Lori Blatzheim, Get Rich Slowly, 2/8/2011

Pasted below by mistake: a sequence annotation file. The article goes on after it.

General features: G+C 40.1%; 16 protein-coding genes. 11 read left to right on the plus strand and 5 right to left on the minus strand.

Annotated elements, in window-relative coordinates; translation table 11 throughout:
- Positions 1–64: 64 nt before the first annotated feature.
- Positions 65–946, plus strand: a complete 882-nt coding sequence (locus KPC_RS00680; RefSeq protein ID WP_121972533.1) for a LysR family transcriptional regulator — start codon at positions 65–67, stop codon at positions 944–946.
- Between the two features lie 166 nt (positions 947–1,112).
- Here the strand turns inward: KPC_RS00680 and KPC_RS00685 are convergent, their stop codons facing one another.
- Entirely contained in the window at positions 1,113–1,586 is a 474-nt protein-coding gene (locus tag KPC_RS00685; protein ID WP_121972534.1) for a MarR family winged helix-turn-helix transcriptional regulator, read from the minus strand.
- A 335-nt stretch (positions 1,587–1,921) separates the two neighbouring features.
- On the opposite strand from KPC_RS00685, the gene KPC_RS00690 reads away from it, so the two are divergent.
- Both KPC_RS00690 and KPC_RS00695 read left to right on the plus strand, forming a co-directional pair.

A forthcoming study by the John Templeton Center for Thrift and Generosity at the Institute for American Values shows that many Americans associate thrift with penny-pinching and money-hoarding. In the nationally representative sample, 54% of respondents believe that being generous is the opposite of being thrifty, and 48% of respondents think that if Americans became more thrifty, it would either hurt the economy or wouldn't make much difference... Far from hurting their economic well-being, thrift is the value that enabled my grandparents to enter the American middle class. And now, after nearly fifty years of neglect, Americans are once again celebrating thrift. A once-vibrant social movement from 1916-1966, National Thrift Week is back, starting in Philadelphia and poised to go viral across America with its message that "thrift is the friend of sustainable prosperity, broad economic opportunity, beautiful neighborhoods, and a healthy planet."